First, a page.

Nucleic acids are the biopolymers, or small biomolecules, essential to all known forms of life. The term nucleic acid is the overall name for DNA and RNA, they are composed of nucleotides, which are the monomers made of three components: a 5-carbon sugar, a phosphate group and a nitrogenous base. If the sugar is a compound ribose, the polymer is RNA. Nucleic acids are the most important of all biomolecules, they are found in abundance in all living things, where they function to create and encode and store information in the nucleus of every living cell of every life-form organism on Earth. In turn, they function to transmit and express that information inside and outside the cell nucleus—to the interior operations of the cell and to the next generation of each living organism; the encoded information is contained and conveyed via the nucleic acid sequence, which provides the'ladder-step' ordering of nucleotides within the molecules of RNA and DNA. Strings of nucleotides are bonded to form helical backbones—typically, one for RNA, two for DNA—and assembled into chains of base-pairs selected from the five primary, or canonical, which are: adenine, guanine and uracil.
Using amino acids and the process known as protein synthesis, the specific sequencing in DNA of these nucleobase-pairs enables storing and transmitting coded instructions as genes. In RNA, base-pair sequencing provides for manufacturing new proteins that determine the frames and parts and most chemical processes of all life forms. Nuclein were discovered by Friedrich Miescher in 1869. In the early 1880s Albrecht Kossel further purifies the substance and discovers its acidic properties, he also identifies the nucleobases. In 1889 Richard Altmann creates the term nucleic acid In 1938 Astbury and Bell published the first X-ray diffraction pattern of DNA. In 1953 Watson and Crick determined the structure of DNA. Experimental studies of nucleic acids constitute a major part of modern biological and medical research, form a foundation for genome and forensic science, the biotechnology and pharmaceutical industries; the term nucleic acid is the overall name for DNA and RNA, members of a family of biopolymers, is synonymous with polynucleotide.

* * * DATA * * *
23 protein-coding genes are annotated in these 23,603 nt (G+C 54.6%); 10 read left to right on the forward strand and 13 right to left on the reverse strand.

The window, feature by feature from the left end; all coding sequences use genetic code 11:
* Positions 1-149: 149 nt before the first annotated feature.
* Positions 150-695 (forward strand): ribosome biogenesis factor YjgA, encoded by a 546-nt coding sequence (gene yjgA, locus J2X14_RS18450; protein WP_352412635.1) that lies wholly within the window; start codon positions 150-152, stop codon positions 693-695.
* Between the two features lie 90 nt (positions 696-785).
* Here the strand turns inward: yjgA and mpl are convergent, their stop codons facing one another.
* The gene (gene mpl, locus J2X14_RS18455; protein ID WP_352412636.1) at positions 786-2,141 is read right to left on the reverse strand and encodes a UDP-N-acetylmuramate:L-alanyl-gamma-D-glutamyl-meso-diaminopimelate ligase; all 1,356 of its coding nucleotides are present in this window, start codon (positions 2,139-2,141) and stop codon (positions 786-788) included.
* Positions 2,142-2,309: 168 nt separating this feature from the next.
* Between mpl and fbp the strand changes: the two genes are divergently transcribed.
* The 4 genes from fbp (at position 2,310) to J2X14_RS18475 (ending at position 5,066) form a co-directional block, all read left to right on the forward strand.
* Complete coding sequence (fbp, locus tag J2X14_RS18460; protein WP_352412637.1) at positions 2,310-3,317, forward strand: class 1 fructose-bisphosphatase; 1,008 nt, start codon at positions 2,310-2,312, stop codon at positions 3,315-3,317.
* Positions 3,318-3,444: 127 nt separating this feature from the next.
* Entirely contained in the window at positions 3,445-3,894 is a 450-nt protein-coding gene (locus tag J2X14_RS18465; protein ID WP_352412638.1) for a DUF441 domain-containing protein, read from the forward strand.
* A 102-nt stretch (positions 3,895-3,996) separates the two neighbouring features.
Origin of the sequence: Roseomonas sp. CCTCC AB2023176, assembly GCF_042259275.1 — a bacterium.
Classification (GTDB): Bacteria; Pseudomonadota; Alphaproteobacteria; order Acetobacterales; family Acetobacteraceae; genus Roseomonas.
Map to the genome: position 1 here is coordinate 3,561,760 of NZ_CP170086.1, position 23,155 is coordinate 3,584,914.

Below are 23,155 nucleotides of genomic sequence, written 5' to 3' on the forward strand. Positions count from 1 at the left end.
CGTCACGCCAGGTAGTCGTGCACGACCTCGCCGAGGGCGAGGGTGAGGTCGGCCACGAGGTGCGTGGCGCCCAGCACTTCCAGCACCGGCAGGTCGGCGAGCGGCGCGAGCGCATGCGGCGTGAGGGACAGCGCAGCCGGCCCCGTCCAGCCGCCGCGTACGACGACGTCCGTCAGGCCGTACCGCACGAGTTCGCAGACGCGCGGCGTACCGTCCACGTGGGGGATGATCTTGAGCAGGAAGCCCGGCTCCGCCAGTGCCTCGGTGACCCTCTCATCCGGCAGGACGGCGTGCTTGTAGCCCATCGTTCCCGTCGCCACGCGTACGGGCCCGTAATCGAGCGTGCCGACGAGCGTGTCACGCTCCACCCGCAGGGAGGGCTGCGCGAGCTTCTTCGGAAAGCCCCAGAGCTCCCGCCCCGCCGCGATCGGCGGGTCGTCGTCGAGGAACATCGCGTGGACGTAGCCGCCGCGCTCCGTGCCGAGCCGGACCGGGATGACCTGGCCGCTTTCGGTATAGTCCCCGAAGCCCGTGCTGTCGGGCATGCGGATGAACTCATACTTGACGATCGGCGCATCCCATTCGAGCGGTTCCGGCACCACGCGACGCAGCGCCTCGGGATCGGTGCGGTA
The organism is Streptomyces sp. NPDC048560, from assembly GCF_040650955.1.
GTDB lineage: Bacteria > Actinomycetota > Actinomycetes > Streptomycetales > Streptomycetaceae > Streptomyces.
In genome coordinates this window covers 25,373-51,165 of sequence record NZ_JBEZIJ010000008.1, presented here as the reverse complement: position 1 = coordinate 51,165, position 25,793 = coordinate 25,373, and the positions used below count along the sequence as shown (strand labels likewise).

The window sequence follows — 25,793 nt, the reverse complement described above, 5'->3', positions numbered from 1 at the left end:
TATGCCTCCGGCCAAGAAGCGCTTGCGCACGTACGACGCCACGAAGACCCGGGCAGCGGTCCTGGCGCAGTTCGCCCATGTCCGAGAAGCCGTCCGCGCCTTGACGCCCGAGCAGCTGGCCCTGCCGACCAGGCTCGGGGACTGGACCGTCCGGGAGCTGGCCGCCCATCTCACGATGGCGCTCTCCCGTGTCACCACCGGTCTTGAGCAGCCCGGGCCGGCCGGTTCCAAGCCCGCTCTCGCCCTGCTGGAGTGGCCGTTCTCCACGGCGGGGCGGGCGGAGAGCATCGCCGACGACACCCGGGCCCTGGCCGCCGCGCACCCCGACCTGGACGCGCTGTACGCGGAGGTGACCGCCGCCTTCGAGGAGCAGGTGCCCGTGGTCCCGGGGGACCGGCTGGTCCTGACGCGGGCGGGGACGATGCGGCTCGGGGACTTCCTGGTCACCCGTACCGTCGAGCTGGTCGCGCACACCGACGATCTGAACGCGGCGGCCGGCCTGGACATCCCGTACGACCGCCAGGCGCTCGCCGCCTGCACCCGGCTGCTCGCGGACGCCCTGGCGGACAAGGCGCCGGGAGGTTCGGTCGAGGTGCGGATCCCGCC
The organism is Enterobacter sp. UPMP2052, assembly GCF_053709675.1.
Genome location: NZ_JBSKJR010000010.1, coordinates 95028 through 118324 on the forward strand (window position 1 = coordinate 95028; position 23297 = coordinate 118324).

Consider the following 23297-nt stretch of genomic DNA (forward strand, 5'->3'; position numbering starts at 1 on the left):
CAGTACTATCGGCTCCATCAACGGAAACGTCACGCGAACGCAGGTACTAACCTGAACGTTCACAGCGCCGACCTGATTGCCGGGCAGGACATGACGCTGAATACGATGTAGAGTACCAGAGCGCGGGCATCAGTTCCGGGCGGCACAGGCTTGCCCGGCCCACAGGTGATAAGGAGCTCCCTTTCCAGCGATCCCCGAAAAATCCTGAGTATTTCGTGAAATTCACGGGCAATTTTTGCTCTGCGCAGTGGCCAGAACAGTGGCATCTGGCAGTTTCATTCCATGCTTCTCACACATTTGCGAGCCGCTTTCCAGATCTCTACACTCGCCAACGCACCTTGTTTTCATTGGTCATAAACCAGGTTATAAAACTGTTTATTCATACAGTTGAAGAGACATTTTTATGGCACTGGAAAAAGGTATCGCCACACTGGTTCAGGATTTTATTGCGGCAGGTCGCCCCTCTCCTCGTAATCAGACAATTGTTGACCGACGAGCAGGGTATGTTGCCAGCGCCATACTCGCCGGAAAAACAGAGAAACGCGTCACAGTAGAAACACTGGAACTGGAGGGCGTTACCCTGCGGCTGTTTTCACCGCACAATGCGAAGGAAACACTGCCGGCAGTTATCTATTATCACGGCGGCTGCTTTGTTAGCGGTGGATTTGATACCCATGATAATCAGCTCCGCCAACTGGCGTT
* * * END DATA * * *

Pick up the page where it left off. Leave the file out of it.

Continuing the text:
Nucleic acids were named for their initial discovery within the nucleus, for the presence of phosphate groups. Although first discovered within the nucleus of eukaryotic cells, nucleic acids are now known to be found in all life forms including within bacteria, mitochondria, chloroplasts and viroids.. All living cells contain both DNA and RNA, while viruses contain either DNA or RNA, but not both; the basic component of biological nucleic acids is the nucleotide, each of which contains a pentose sugar, a phosphate group, a nucleobase. Nucleic acids are generated within the laboratory, through the use of enzymes and by solid-phase chemical synthesis; the chemical methods enable the generation of altered nucleic acids that are not found in nature, for example peptide nucleic acids. Nucleic acids are very large molecules. Indeed, DNA molecules are the largest individual molecules known. Well-studied biological nucleic acid molecules range in size from 21 nucleotides to large chromosomes. In most cases occurring DNA molecules are double-stranded and RNA molecules are single-stranded.